While this summer has seen its share of blockbuster hits celebrating women, a powerful, low-budget true story is becoming the talk of the town. “Step” is focusing on a different superhero – education.

“The greatest superpower you can have is your mind,” said filmmaker and Broadway producer Amanda Lipitz, whose new documentary expands to theaters nationwide on Aug. 18.

The Sundance Film Festival hit goes where scripted stories this summer have not: into the inner city of Baltimore. The protagonists are high school seniors at a rigorous charter school that aims to have every student accepted to college, and many are the first in their families to attend.

Their bond is step, a performance tradition that uses the body as both a percussive and expressive instrument. They call themselves the Lethal Ladies of BLSYW (Baltimore Leadership School for Young Women).

The teens come from low-income homes where covering basic needs, like food and electricity, is “incredibly challenging,” said Lipitz. Her cameras followed them into school and the gym, where the step dance team practiced.

The extracurricular activity came with strings, requiring a 2.0 GPA and daily school attendance.

As a school rule, “If you miss school, you miss step practice,” said Lipitz, who calls the strict policy a “life raft” for team members like recent graduate and team captain Blessin Giraldo, who “even at 11 knew she needed something to keep her connected to school – and that was her way of doing it.”

Lipitz filmed the teens for years, but found the strongest content came from the students’ junior and senior years, when those who had put in the work came under consideration from colleges like Johns Hopkins and Alabama A&M, and those who had not faced a probable life sentence in poverty.

Their junior year collided with the riots that followed the death of Freddie Gray, who died from a severed spine sustained while in police custody.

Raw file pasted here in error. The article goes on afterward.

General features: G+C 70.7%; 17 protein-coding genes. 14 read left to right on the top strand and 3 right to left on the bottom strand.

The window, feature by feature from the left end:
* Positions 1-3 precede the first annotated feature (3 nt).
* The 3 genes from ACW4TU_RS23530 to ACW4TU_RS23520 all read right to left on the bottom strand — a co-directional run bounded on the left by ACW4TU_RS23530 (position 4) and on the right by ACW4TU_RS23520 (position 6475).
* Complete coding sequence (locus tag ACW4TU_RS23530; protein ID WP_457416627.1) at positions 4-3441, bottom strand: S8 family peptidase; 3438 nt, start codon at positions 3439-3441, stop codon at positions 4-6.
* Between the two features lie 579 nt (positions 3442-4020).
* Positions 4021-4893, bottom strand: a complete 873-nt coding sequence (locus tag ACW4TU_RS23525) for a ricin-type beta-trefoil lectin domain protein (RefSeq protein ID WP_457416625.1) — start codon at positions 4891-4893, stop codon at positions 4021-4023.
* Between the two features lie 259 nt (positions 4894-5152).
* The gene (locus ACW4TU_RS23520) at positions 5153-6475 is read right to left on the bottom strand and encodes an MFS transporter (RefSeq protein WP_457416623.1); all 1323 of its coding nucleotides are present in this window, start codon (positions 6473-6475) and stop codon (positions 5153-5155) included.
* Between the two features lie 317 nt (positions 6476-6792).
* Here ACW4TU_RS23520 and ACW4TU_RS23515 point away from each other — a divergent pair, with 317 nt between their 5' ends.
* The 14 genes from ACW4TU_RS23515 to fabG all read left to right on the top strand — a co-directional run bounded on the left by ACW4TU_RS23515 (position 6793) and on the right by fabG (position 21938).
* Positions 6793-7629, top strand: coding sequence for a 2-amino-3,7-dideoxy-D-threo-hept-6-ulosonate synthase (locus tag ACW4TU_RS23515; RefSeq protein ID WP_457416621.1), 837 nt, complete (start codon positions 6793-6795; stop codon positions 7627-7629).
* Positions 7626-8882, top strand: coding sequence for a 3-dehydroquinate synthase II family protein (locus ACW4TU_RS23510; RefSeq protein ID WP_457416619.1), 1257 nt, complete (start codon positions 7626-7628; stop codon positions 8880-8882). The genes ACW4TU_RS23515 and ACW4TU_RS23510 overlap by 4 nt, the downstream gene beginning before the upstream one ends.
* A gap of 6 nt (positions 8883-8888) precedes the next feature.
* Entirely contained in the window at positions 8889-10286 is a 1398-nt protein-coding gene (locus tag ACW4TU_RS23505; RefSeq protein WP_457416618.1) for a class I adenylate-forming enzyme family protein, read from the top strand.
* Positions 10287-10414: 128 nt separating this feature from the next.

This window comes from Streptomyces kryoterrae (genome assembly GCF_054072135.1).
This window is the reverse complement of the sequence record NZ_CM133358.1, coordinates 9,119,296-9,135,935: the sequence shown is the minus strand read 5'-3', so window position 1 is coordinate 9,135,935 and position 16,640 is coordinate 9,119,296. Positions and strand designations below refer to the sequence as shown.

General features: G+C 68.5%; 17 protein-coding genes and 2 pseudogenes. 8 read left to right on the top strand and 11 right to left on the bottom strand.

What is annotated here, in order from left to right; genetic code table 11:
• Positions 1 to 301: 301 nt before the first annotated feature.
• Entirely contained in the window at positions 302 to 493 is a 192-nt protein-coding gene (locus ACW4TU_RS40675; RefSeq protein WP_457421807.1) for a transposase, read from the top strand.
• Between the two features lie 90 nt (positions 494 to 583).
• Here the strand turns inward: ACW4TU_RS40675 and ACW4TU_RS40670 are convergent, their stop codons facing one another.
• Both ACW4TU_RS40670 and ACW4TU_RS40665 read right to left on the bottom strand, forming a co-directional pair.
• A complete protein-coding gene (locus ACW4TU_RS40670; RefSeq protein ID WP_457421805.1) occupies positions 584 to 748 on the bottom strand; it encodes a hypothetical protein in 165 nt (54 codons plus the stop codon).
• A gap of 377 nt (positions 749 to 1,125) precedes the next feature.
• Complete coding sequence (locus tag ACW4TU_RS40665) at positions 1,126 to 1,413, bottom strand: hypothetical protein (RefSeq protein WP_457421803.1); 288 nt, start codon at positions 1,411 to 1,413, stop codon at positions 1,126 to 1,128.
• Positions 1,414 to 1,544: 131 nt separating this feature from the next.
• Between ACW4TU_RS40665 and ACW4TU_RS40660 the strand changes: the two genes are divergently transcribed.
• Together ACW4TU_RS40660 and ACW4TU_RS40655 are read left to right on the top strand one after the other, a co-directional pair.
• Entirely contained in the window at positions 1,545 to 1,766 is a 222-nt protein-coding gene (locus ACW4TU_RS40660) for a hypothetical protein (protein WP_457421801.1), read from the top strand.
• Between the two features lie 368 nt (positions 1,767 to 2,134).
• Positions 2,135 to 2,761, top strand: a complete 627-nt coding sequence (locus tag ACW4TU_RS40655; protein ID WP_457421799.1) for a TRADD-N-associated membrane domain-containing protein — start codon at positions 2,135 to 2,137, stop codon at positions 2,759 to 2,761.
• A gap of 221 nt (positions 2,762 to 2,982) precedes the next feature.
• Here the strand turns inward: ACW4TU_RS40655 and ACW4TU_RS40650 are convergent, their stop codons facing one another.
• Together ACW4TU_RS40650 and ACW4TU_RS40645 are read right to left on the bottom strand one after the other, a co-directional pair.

“I didn’t like how they tried to portray Baltimore,” said student Nush Zweh in the film. “It was like a lot of bad stuff going on, but…people [were also] cleaning up. But CNN didn’t showcase that. They only showcased us fighting and throwing everything.”

Since filming ended a year ago, the three protagonists highlighted – Giraldo, Cori Grainger and Tayla Solomon, all 19 – have remained in college. What’s more, the Baltimore school’s first graduating class of 2016 earned $800,000 in college scholarships.

The women filmed were also granted individual scholarships from film producers (Lipitz declined to specify the amount) after the film sold in a bidding war for $4 million at Sundance.

In “Step,” such determination is portrayed over 90 minutes, as the girls opt to do more than survive – they choose to stomp, study and thrive.

Their experience culminated in May, when the Lethal Ladies performed on the fly for former First Lady Michelle Obama at a college signing day event.

“They actually do a step called ‘The Michelle Obama step.’ It’s all about ‘when they go low, we go high,’ ” said Lipitz. “They did it for her and I was hysterically crying. I couldn’t believe it was actually happening. After they were done, she put her arms around all of them.”

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